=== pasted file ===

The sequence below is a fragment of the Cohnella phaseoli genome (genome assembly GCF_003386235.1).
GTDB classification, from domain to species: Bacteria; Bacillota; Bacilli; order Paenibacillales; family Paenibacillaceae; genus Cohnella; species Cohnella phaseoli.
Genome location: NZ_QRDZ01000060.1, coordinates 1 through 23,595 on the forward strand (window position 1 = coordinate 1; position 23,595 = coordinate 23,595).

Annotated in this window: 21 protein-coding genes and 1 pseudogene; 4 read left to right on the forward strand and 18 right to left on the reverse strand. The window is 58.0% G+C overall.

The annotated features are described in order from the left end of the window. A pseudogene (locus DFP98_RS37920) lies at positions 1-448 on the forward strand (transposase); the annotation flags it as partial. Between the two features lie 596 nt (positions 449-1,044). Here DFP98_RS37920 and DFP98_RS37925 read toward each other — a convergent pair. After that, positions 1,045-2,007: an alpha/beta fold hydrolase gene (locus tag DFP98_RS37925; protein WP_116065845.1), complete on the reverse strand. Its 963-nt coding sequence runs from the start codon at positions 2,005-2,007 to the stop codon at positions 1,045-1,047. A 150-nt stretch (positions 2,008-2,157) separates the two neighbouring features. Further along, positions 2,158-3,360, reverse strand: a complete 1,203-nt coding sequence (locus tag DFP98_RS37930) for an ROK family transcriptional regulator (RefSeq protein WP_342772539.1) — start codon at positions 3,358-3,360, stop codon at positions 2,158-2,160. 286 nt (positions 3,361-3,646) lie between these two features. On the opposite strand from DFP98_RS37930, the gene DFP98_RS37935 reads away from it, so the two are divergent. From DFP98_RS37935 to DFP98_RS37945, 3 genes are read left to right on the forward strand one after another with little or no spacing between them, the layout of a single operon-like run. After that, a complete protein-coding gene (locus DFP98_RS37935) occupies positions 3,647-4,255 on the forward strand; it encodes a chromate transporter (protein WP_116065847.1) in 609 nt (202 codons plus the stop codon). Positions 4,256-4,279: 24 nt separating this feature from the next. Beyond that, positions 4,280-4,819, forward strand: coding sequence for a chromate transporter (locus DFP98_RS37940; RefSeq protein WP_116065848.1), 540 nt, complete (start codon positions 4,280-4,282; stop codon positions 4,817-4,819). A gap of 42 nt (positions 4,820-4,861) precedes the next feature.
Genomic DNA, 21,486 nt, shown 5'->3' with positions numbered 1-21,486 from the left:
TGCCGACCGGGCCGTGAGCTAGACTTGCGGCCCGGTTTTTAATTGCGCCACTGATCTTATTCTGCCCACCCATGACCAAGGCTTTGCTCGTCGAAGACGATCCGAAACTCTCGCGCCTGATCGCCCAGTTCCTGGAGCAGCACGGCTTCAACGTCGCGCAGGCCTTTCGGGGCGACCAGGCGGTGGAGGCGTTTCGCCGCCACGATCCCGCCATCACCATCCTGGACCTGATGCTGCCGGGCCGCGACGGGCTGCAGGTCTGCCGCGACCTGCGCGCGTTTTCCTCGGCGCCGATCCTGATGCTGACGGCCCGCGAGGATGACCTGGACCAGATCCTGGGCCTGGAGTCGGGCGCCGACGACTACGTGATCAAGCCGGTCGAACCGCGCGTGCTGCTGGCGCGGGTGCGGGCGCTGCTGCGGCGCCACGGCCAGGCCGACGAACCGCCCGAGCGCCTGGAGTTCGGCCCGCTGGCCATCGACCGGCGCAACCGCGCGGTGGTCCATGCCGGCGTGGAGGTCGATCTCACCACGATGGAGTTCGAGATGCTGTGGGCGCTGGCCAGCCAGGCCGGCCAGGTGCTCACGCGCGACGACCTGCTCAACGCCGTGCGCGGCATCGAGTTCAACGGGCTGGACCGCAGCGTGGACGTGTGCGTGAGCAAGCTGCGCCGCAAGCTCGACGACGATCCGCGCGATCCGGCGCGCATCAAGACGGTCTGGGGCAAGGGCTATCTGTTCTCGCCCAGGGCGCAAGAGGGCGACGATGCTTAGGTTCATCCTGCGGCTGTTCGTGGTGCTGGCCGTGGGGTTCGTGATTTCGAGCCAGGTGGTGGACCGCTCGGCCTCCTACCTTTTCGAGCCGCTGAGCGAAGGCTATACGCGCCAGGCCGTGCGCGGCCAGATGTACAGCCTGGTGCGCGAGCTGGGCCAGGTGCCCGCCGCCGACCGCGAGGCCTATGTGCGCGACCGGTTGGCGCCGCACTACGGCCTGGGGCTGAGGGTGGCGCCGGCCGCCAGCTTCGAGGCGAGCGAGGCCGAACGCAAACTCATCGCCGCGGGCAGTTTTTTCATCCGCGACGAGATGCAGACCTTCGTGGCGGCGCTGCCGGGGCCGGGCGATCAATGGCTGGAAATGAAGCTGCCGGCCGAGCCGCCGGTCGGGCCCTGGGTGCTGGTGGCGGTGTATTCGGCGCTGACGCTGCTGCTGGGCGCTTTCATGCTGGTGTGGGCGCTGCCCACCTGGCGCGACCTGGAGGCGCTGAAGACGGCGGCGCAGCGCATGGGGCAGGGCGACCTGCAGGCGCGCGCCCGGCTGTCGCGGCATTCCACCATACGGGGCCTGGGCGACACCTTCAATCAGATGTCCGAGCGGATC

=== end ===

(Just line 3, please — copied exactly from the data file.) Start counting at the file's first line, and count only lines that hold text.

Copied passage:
Genome location: NZ_QRDZ01000060.1, coordinates 1 through 23,595 on the forward strand (window position 1 = coordinate 1; position 23,595 = coordinate 23,595).